A survival guide for new leaders: 5 strategies to help you navigate your first six months

Written by Editor

Jul 26, 2022

By Selina Fisher

You’ve worked hard to get that promotion to become a leader within your team or company. But now what? 

Becoming a leader can be exciting and challenging at the same time. Exciting because you are finally in the role you have worked so hard for and cannot wait to make a difference and lead a team. Challenging, on the other hand, because you are no longer flying solo and focused on your outputs. You are now responsible for managing people at various career stages and with different needs. On top of that, you are expected to hit the ground running and may not get the support you need from your organisation.

If this sounds like you, here are five strategies to help you navigate the first six months in your new leadership position. 

  1. Don’t stop doing the inner work.  

Having the title of leader isn’t the end of the road. It’s only the beginning. Personal development and inner work are essential to your success as a leader. It’s never too early to start. New managers need to know that what made them successful in the past may not make them successful in the future. Working with a coach or mentor helps you to develop self-awareness and self-trust. 

When you trust and believe in yourself, it is easier to trust and believe in your team. More importantly, your team believes in you and can trust you. Leading from a place of awareness and trust helps you to take ownership of your role. It also allows you to communicate effectively with your team members and provide constructive feedback.


  1. Learn to delegate 

One of the biggest struggles for first-time people leaders is that they are focused on the doing. They think they have to do all the work themselves to prove their worth. As a technical specialist, you were expected to do all the work assigned to you. But as a leader, your role is to delegate in order to free up your time to support and lead your team. You can’t do this when you are bogged down with day-to-day tasks. 

It may seem easier just to do the work because you know how to, and it will probably save you time. But when you do this, you are disempowering your team. Get to know your team, their strengths, passions and development areas. It will serve you well when you have to delegate tasks and create development plans for them.  


  1. Learn to listen 


Part of putting people first is creating a space where they feel heard. When a team member talks to you about a challenge they are experiencing, are you listening to answer quickly and get them back to work? Or, are you listening to understand and help them work through the challenge? Make time to listen to your team members. It will help you understand what they are struggling with and provide an opportunity to get to know them. Listen to learn and understand, not to respond.

  1. Ask questions  

The ability to communicate work requirements and to give constructive feedback is critical for new leaders. One of the biggest challenges I have seen is that new leaders don’t ask questions when given projects or work assignments. And because they don’t ask questions, they can’t provide clear instructions to their teams to deliver the piece of work. Not asking questions for fear of what others might think will have more significant implications for you later in your career.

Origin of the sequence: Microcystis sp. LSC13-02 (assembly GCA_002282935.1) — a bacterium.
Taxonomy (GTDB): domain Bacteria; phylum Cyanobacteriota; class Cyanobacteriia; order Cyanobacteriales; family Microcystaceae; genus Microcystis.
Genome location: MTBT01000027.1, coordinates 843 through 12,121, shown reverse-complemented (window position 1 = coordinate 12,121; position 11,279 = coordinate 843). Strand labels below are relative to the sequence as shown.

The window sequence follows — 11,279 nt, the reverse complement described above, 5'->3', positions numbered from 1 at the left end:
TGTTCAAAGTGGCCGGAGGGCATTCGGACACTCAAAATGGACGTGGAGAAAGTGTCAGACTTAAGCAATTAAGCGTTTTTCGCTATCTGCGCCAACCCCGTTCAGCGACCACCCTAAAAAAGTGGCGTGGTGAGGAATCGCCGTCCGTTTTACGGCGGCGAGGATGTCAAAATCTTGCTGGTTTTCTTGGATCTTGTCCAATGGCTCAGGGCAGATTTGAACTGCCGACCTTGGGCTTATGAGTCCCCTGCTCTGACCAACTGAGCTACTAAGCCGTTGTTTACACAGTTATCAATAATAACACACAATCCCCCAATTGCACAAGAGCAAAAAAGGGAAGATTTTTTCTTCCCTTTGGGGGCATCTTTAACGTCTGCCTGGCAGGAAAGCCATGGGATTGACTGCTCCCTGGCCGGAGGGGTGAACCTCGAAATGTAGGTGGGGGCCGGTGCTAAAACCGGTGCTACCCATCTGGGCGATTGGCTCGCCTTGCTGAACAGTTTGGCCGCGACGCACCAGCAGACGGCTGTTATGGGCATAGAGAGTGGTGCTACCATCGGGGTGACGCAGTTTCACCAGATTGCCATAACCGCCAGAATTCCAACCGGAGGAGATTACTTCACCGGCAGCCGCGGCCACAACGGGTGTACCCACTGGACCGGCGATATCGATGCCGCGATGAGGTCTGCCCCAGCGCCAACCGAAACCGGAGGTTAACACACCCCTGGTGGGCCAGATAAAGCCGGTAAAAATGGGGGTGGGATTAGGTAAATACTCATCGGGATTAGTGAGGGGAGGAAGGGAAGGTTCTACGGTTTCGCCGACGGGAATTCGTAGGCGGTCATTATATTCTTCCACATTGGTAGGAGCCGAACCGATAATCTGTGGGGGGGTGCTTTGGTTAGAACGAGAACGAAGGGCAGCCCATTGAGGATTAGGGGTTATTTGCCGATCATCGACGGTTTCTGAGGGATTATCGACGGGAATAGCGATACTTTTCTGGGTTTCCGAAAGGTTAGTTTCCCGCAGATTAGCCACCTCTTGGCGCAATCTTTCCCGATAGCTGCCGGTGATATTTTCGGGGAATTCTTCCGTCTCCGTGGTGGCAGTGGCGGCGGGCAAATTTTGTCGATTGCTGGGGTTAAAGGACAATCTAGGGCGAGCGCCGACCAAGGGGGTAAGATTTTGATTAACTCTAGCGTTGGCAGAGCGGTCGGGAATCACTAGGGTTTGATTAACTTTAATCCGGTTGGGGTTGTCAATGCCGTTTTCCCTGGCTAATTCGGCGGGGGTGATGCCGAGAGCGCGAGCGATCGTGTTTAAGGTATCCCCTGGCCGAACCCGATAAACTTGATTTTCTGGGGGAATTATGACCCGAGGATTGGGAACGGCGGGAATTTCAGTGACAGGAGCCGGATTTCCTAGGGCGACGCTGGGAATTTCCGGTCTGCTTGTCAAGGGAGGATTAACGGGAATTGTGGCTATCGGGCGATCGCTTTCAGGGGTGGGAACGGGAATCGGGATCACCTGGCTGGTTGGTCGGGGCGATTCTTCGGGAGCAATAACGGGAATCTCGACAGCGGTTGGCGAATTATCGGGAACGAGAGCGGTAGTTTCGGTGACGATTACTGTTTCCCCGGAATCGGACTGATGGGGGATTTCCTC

If you need more encouragement to ask questions, watch this video by Simon Sinek. As a new leader, always ask clarifying questions to those giving you directives to ensure you can provide clear instructions to your team. 

  1. Work with a coach or mentor

New leaders often think they have to do it alone and can’t or don’t ask for help, especially as they start their leadership journey. If you don’t want to reach out to your HR department or manager for support and guidance. You may want to look externally to invest in a coach or mentor. Imposter syndrome is real for many new and even seasoned leaders. A few clients have said their biggest fear is that someone will figure out they shouldn’t be in the role. Working with a coach at the beginning of your leadership journey helps you transition into your leadership more easily. By working with you to let go of the beliefs, fears, and patterns that no longer serve you and helping you become the leader you want to be. 

Remember to take time out once a week to reflect on your journey. Reflect on and celebrate how far you’ve come, what’s working and what needs to change.  

Review these strategies, evaluate what would be most beneficial for you at this stage of the journey and then take the necessary action to get support or to upskill in a particular area.


Selina Fisher is the founder of SelinaNewman Coaching, a coaching company that focuses on helping professionals navigate career change and transition. She is an ICF accredited Career Coach based in Cape Town, South Africa. Her mission is to empower and equip professionals and leaders with the mindset and tools to create a career that fulfils and rewards them.


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